James Byrnes

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James F. “Jimmy” Byrnes
James Francis Byrnes, at his desk, 1943.jpg
Former Associate Justice of the U.S. Supreme Court
From: July 8, 1941 – October 3, 1942
Nominator Franklin Roosevelt
Predecessor James McReynolds
Successor Wiley Blount Rutledge
104th Governor of South Carolina
From: January 16, 1951 – January 18, 1955
Predecessor Strom Thurmond
Successor George Bell Timmerman, Jr.
49th United States Secretary of State
From: July 3, 1945 – January 21, 1947
President Harry Truman
Predecessor Edward Stettinius, Jr.
Successor George Marshall
U.S. Senator from South Carolina
From: April 5, 1931 – July 8, 1941
Predecessor Coleman L. Blease
Successor Alva M. Lumpkin
Former U.S. Representative from South Carolina's 2nd Congressional District
From: March 4, 1911 – March 4, 1925
Predecessor James O'H. Patterson
Successor Butler Hare
Party Democratic
Spouse(s) Maude Perkins Busch
Religion Episcopalian

James Francis Byrnes (May 2, 1882 – April 9, 1972), also known as Jimmy Byrnes, was a politician from South Carolina. During his career he served in all three branches of the federal government—the executive branch (as Secretary of State), the legislative branch (in both houses of Congress) and the judicial branch as a Supreme Court Associate Justice.

Brynes was a confidant of Franklin Roosevelt, whose foreign policy he supported; he resigned from the Court to become director of the Office of War Mobilization in 1943 and later Secretary of State under President Truman. Byrnes was involved in the decision to drop a nuclear bomb on Hiroshima.

An influential South Carolina politician, Byrnes was an avowed segregationist who held high-level positions in state and federal government for more than four decades. As a member of the U.S. House of Representatives and Senate for more than two decades, Byrnes personally blocked a Senate investigation of a South Carolina lynching and opposed Republican anti-lynching legislation in 1922 (the Dyer Bill) as a congressman,[1][2][3] insisting that "rape is responsible, directly and indirectly, for most of the lynching in America."[4] In 1935, he joined the Southern Democratic filibuster against the Costigan–Wagner Act (also known as the Anti-Lynching Bill of 1935),[5] and opposed the subsequent Wagner–Van Nuys Act.[6]

When Byrnes was nominated to the Supreme Court in 1941, the NAACP opposed his confirmation in a telegram to the White House: "If Senator Byrnes at any time in his long public career failed to take a position inimical to the human and citizenship rights of 13 million American Negro citizens, close scrutiny of his record fails to reveal it." Byrnes was confirmed to the Court, and later held the office of Secretary of State under President Harry Truman.[4]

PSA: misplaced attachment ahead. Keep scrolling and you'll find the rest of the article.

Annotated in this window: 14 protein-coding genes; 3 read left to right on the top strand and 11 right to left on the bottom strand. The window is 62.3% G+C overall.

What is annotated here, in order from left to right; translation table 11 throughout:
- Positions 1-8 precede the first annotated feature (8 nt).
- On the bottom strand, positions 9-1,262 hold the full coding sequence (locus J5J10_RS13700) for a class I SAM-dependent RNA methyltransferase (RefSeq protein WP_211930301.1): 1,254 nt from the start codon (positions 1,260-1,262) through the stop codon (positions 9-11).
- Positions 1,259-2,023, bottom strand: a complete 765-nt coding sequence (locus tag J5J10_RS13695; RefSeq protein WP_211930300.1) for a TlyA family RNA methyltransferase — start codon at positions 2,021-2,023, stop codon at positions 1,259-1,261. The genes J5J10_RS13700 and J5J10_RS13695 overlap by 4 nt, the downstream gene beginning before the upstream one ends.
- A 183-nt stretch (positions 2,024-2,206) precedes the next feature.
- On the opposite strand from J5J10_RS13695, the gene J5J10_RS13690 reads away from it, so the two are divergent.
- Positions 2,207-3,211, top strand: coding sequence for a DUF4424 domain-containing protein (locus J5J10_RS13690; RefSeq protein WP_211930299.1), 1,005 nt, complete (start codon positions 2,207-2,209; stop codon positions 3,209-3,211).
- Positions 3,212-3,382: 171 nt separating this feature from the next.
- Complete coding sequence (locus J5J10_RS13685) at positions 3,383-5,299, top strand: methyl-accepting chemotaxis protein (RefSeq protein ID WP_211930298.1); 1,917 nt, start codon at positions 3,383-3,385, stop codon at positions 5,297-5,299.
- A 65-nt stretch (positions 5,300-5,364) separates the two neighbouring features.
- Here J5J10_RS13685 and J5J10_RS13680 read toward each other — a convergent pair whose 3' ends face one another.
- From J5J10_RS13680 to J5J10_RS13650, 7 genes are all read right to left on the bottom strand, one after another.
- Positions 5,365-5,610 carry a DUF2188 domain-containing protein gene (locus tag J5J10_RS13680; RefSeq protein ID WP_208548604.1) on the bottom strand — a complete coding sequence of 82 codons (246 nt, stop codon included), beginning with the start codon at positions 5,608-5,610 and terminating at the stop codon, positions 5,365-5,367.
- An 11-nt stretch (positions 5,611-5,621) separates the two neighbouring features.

He remained a vocal opponent of integration throughout his term as South Carolina governor from 1951 to 1955. In his inaugural address, Byrnes proclaimed, "Whatever is necessary to continue the separation of the races in the schools of South Carolina is going to be done by the white people of the state. That is my ticket as a private citizen. It will be my ticket [as governor]."[4]

Since his death in 1972, Byrnes has been widely recognized; a building and a professorship at the University of South Carolina bear his name, as do Byrnes Auditorium at Winthrop University, Byrnes Hall dormitory at Clemson University, and James F. Byrnes High School in Duncan, South Carolina.


  1. Waldrep, Christopher (2008). African Americans Confront Lynching: Strategies of Resistance from the Civil War to the Civil Rights Era, p. 74. Google Books. Retrieved May 24, 2023.
  2. Francis, Megan Ming (April 21, 2014). Civil Rights and the Making of the Modern American State, p. 112. Google Books. Retrieved May 24, 2023.
  3. Perman, Michael (2012). The Southern Political Tradition, p. 38. Google Books. Retrieved May 24, 2023.
  4. 4.0 4.1 4.2 “Segregation Forever”: Leaders of White Supremacy. Equal Justice Initiative.
  5. Greenbaum, Fred (1967). "The Anti-Lynching Bill of 1935: The Irony of "Equal Justice—Under Law"," p. 79–82. Internet Archive. Retrieved December 3, 2022.
  6. Fleegler, Robert L. Theodore G. Bilbo and the Decline of Public Racism, 1938–1947. pp. 8–9. Internet Archive. Retrieved May 24, 2023.

External links

  • Profile at the Biographical Directory of the United States Congress
  • Profile at The Political Graveyard